The Many Dimensions of Wellbeing
Why and how wellbeing varies for different groups in society
Wellbeing public policy requires good quality, reliable and representative measures of wellbeing. These measures of progress should go beyond GDP and there are already good alternatives out there such as the ONS4 personal wellbeing measures.
In this project, with funding from the ESRC and together with the Bennett Institute for Public Policy under the leadership of Diane Coyle, we are exploring two streams of work focusing on how wellbeing is experienced for different societal groups.
Using a quantitative approach, the first strand of this project, led by Dr. Matthew Agarwala and Marco Felici, aims at understanding how the ONS4 question on life satisfaction works in practice. Matthew and Marco have been analysing secondary data from the Community Life Survey (2012-2017) and the British Household Panel Survey (1991-2019).
Confirming and extending previous research, they have found that there exists a relationship between education and life satisfaction, but that this relationship varies for those at different points on the life satisfaction scale. For instance, at the individual level, having a degree has a stronger positive association with life satisfaction for those who locate low in the life satisfaction scale. Whereas having a degree is not that crucial (sometimes having even a negative association) for the life satisfaction of those who already report high levels of life satisfaction.
Moreover, they find evidence that completing degree-level education is associated with different trajectories of life satisfaction over time. Their findings are consistent with the theory of subjective wellbeing homeostasis and with the positional nature of education. Understanding these heterogeneities in how education relates to life satisfaction will be key to improve wellbeing public policy.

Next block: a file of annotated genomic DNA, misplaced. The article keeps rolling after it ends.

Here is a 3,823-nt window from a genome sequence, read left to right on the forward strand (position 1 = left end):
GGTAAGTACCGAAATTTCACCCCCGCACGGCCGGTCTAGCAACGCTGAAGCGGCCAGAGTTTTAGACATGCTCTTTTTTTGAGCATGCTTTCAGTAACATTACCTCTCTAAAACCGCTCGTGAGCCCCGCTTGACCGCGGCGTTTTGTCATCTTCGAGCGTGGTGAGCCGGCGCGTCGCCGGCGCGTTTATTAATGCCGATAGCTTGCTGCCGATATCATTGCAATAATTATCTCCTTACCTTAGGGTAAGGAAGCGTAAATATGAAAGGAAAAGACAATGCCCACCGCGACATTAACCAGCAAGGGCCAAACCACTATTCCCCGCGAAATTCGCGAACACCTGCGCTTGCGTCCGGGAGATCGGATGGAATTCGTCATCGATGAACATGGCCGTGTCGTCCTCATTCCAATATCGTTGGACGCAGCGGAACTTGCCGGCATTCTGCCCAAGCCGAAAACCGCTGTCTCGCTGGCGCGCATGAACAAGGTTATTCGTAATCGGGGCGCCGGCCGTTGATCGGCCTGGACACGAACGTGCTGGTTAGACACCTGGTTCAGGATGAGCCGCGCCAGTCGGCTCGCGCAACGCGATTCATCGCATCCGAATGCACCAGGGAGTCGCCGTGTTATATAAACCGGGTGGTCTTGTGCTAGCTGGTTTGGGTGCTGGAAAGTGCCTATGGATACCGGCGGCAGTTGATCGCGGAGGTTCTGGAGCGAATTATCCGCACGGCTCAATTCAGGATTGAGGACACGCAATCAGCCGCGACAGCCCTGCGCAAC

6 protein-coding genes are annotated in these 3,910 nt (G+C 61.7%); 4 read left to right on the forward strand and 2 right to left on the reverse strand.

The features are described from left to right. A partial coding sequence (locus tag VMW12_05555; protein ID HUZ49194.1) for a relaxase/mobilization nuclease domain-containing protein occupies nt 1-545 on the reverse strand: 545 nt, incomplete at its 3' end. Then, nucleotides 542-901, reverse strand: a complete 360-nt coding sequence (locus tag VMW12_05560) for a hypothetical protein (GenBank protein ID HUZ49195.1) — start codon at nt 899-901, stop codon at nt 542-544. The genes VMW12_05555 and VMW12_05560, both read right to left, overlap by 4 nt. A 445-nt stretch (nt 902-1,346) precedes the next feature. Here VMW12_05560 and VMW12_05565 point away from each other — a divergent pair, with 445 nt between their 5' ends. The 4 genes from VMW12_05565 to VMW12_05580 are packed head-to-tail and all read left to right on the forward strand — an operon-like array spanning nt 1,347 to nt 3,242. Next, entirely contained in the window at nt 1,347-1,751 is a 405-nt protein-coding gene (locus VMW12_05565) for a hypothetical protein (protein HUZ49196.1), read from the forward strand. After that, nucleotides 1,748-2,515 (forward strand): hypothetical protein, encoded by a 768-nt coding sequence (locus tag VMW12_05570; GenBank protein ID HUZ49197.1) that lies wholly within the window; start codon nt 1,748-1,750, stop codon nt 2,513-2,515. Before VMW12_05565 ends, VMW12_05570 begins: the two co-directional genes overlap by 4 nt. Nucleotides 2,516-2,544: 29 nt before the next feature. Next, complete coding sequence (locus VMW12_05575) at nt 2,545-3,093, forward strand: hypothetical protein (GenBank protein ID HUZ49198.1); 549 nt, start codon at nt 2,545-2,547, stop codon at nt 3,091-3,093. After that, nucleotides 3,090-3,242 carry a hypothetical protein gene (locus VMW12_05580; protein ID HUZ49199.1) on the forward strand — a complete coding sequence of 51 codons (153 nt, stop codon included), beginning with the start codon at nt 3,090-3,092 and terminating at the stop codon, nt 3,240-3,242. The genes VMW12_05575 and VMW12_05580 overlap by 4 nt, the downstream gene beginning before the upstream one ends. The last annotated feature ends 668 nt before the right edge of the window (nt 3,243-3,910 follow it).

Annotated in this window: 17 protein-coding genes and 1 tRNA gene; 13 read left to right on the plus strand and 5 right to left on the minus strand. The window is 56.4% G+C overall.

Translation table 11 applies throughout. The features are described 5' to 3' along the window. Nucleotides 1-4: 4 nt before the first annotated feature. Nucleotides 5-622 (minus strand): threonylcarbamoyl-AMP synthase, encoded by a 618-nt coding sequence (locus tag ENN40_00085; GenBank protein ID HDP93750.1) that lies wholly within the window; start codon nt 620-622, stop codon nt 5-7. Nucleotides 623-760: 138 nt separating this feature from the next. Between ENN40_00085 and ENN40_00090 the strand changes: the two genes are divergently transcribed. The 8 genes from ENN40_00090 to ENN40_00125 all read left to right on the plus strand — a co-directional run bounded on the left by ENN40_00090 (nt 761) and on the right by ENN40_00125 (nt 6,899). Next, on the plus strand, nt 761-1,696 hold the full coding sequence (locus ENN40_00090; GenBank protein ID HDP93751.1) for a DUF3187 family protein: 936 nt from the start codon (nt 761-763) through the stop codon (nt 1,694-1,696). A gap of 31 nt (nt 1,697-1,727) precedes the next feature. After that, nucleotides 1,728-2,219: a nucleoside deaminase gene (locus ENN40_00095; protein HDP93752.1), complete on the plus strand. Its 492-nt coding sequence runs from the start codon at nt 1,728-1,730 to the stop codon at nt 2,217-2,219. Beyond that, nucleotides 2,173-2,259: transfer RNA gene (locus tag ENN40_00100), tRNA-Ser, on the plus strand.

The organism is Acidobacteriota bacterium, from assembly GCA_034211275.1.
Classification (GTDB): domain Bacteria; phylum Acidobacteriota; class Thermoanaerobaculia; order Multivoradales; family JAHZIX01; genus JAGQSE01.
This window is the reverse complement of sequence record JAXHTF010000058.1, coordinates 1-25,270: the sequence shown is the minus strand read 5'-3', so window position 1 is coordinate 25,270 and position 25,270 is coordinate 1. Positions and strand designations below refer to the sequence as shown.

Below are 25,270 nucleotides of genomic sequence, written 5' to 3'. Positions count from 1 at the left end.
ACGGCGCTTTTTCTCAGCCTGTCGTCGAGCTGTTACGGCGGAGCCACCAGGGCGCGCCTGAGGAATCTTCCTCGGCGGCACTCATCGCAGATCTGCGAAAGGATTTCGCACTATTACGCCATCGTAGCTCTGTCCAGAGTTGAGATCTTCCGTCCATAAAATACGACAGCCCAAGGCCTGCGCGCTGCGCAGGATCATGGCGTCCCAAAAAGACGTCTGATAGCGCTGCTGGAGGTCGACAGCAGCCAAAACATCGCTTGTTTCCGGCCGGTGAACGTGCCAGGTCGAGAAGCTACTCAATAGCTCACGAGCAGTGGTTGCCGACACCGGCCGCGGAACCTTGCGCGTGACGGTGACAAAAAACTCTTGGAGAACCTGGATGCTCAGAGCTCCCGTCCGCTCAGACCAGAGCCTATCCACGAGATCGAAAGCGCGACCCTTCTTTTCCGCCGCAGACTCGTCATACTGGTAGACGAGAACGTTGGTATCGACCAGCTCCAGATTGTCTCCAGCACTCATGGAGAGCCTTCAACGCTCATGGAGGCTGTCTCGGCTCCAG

The second strand of the project is led by Dr. Anna Alexandrova and Dr. Mark Fabian and uses qualitative and participatory methodologies to explore how specific groups of society, under specific life circumstances, define wellbeing. Their approach is less expert-driven and more bottom up.
Together with the charity Turn2Us and people with lived experience of financial hardship, Anna and Mark have taken part in a co-production exercise. Through a series of interviews and workshops, the group found that adverse life experiences can change our value judgments around ‘living well’.
They have found that citizens in poverty, or at risk of poverty, emphasised the following aspects when thinking about what means to thrive:
- freedom and autonomy;
- satisfaction of basic material needs;
- overcoming cultural expectations and stigma;
- and having friends, family and a community.
Interestingly, other aspects they emphasised that are unique to their context were:
- having advocates and straightforward access to the welfare system;
- avoiding marginalisation and oppression;
- having space to take risks to explore skills and activities that fulfil them.
This exercise has allowed the team to co-produce a ‘theory of thriving’ whereby:
- having the means is the most fundamental stage
- entering into a process of self-knowledge (learning how to use the means) is the second necessary thing to happen
- recognising where you are at by identifying outcomes such as autonomy, purpose and relationships.
Co-producing measures of wellbeing that are relevant to Turn2Us and other specific contexts will be crucial to democratise wellbeing public policy.
Here are some additional resources which may be of interest: